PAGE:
SELLING YOUR SOUL
A Review of Andrew Kimbrell's The Human Body Shop
When we hear someone has sold their soul, we think perhaps of a demon and a guy named Faust or maybe of a Marxist classmate (er, I mean schoolmate) who took a job serving corporate interests to make big money. Similarly, the thought of someone selling their body conjures up images of drug-woozy prostitutes on Tenth Avenue. We feel sorry for these people because they have given up a very important part of themselves.
But, as Andrew Kimbrell forcefully argues in The Human Body Shop, Harper Collins (1993) our society has put itself on a slippery slope in which in which many “respectable” people also sell parts of themselves and/or place their body parts in a market to be sold by well-paid, high tech merchants. Although society has legitimized these sales, Kimbrell asks whether it is any less destructive of humanity to have people sell parts of themselves than it would be in the Faustian context or in the conventionally-defined realm of prostitution.
He begins by discussing blood donations and sales. While we take these practices for granted, they have only been common since the late 1940s. For millennia before that, blood was considered mystical and personal. Now, many people donate blood or blood “components.” In Somoza’s Nicaragua, blood was repeatedly taken from political prisoners and exported for profit. In America, we’re more enlightened. Instead of holding people down and sticking needles in their arms, we provide market incentives like high rents to induce “voluntary” donations. So many Americans sell their blood plasma that America is known as the OPEC of blood plasma.
Organ transplantation has created a demand for a pool of “serviceable” organs. Organ donations were scarce until the early 1980s, in large part because the recipients seldom survived. In China, organs from executed political prisoners are sold for profit. And many poor people “voluntarily” sell organs. Wealthy expatriates go to India to buy kidneys from poor natives. Some advocate increasing organ donations by paying people to agree to yield organs upon death. A generation inured to such practices may only be able to literally interpret songs like “My Heart Belongs to You” or “I Left my Heart in San Francisco.” OK, so these tunes are kind of schmaltzy, but what fulfillment is there when love and devotion are considered just a manifestation of biochemicals and social constructs? Crank up the Nirvana. Pass the Everclear and the shotgun.
Taking organ donation one horrific step beyond, abortion clinics have often sold aborted human fetuses so that fetal parts can be used in medical experiments. Sorry, but I can’t joke about that.
Kimbrell discusses sperm and egg sales and womb rentals (a.k.a., surrogate motherhood). In our society, many people don’t think twice about the ontological questions raised by these reproductive technologies. Sperm banks are prime comedian fodder. But exalting fun can diminish joy.
A casual approach to reproduction has huge human costs. In addition to the immediate pain associated with egg donation, many women who donate eggs experience fertility problems of their own from the difficult process of egg extraction and subsequent psychological problems because wonder what became of “their” child. Early returns show that many of the marriages of children conceived from donated gametes are strained because the parents don’t share equally in the child’s being. Kimbrell observes that many of the children born of what he calls “technological adultery” have profound identity crises and a depressing sense that their “parent” was willing to sell them for a fee.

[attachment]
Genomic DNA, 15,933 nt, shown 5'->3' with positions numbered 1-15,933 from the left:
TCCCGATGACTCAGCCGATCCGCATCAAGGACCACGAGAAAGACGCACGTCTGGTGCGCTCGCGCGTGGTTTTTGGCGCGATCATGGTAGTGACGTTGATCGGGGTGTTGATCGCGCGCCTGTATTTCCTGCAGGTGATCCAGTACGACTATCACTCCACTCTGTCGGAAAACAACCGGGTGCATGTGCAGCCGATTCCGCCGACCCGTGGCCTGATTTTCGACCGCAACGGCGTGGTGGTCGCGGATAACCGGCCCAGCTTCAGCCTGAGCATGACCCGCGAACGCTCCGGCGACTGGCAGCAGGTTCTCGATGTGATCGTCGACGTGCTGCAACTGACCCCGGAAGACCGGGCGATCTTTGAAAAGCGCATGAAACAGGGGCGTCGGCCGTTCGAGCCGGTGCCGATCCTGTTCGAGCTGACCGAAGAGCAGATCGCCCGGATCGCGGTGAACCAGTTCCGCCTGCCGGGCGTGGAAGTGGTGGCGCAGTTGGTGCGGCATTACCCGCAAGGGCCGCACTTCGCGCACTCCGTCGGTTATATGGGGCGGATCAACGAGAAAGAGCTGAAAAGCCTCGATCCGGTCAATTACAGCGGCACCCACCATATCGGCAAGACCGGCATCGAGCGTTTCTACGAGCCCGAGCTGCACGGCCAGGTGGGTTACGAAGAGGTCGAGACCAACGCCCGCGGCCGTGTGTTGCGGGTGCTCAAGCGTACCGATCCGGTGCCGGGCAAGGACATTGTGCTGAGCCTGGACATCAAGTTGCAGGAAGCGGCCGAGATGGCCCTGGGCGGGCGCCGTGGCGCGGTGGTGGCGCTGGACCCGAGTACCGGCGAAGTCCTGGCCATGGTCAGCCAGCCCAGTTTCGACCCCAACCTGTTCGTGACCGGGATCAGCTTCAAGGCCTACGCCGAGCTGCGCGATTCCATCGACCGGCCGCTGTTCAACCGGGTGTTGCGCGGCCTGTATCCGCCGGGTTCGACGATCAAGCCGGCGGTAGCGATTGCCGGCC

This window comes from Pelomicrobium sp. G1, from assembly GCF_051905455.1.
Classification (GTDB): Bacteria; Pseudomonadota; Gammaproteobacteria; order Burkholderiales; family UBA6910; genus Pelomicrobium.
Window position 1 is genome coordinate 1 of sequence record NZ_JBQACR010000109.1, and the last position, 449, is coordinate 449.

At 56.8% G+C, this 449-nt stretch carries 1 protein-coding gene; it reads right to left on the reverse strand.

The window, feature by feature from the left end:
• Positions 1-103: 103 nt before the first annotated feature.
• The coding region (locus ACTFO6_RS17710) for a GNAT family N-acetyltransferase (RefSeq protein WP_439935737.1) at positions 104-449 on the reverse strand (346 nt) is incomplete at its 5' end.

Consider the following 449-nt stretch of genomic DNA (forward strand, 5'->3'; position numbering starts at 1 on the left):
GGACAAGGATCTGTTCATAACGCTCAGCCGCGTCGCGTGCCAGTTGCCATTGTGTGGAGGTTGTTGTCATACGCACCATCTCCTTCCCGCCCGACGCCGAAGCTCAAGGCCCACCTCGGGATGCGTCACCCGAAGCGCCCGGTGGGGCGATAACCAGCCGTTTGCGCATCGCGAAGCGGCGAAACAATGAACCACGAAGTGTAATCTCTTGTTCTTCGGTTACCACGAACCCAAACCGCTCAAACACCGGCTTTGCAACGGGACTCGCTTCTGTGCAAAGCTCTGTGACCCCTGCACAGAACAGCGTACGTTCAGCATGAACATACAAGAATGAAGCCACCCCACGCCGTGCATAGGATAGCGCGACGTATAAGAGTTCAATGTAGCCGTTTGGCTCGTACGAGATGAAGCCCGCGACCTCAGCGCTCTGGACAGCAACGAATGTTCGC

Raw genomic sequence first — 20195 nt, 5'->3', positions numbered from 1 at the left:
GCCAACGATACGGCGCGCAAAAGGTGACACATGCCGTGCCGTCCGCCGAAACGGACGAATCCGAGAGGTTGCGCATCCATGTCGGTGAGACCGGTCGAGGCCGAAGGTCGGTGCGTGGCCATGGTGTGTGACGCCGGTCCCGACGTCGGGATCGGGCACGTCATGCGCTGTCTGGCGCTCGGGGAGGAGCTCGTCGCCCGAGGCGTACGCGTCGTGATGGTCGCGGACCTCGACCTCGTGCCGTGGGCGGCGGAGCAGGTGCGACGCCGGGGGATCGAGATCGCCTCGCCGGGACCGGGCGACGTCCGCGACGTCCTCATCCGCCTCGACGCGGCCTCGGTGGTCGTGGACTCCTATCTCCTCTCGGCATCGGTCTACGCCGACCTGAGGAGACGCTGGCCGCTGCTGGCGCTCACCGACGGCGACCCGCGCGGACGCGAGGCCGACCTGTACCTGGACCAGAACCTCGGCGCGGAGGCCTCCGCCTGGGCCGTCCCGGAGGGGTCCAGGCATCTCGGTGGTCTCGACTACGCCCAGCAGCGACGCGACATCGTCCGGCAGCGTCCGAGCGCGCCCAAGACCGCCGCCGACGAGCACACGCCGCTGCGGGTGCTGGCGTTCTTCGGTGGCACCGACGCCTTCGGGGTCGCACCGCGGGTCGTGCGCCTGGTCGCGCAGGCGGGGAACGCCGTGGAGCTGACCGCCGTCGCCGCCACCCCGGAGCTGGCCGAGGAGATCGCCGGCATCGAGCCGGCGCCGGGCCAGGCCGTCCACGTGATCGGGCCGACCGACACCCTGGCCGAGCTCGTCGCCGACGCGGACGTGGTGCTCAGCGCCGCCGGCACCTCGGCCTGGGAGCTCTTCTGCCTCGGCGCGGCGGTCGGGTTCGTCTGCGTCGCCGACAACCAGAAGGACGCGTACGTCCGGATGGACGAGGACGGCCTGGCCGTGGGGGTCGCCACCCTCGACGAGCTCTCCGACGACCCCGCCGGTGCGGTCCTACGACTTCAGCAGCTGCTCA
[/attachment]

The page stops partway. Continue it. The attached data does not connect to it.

The final frontier in, or affront, presented by, the human body market is genetic engineering. Human and animal genes and entire animals themselves are being patented. Further, genetic testing provides information-- including gender-- that enables parents to select which embryos they will allow to be born and which they will throw away, perhaps to be profitably recycled by the pregnancy Terminator. Researchers are striving to develop techniques that allow them to modify people’s genetic heritage by, for example, attaching gene sequences to injectable viruses. Hey, guys, take the week off.
Kimbrell explains that the commodification of humans is the result of the confluence of two forces, market economics and reductionist science, that, although relatively recent additions to human history, have become the gods of many. We are taught to revere market advocates like Smith and Locke, and scientists like Galileo, Newton and Kepler. But Kimbrell opines that they have hurt humanity more than they have helped because, when people are viewed, and view themselves, as machines, they can do terrible things to each other. A chief element of military combat training is to persuade soldiers that their enemies are inhuman. If one thinks of human beings as machines, why should one feel sorrow when a bus or plane full of such machines is “put out of service?”
I have often donated blood and, until recently, I had willed all of my organs for transplantation. But, after considering the commodification of body parts, the growth of the medical juggernaut and the disturbing emergence of the reprotech and bioengineering industries, I am rethinking these decisions. Lives should have a natural life span, and, in a world where hundreds of millions of people lack enough to eat or clean water to drink, more lives could be saved if the dollars and effort that were spent on these efforts to tamper with life were spent instead to better the lives of the poor.
Besides, it will give people one less reason to run me over with their cars.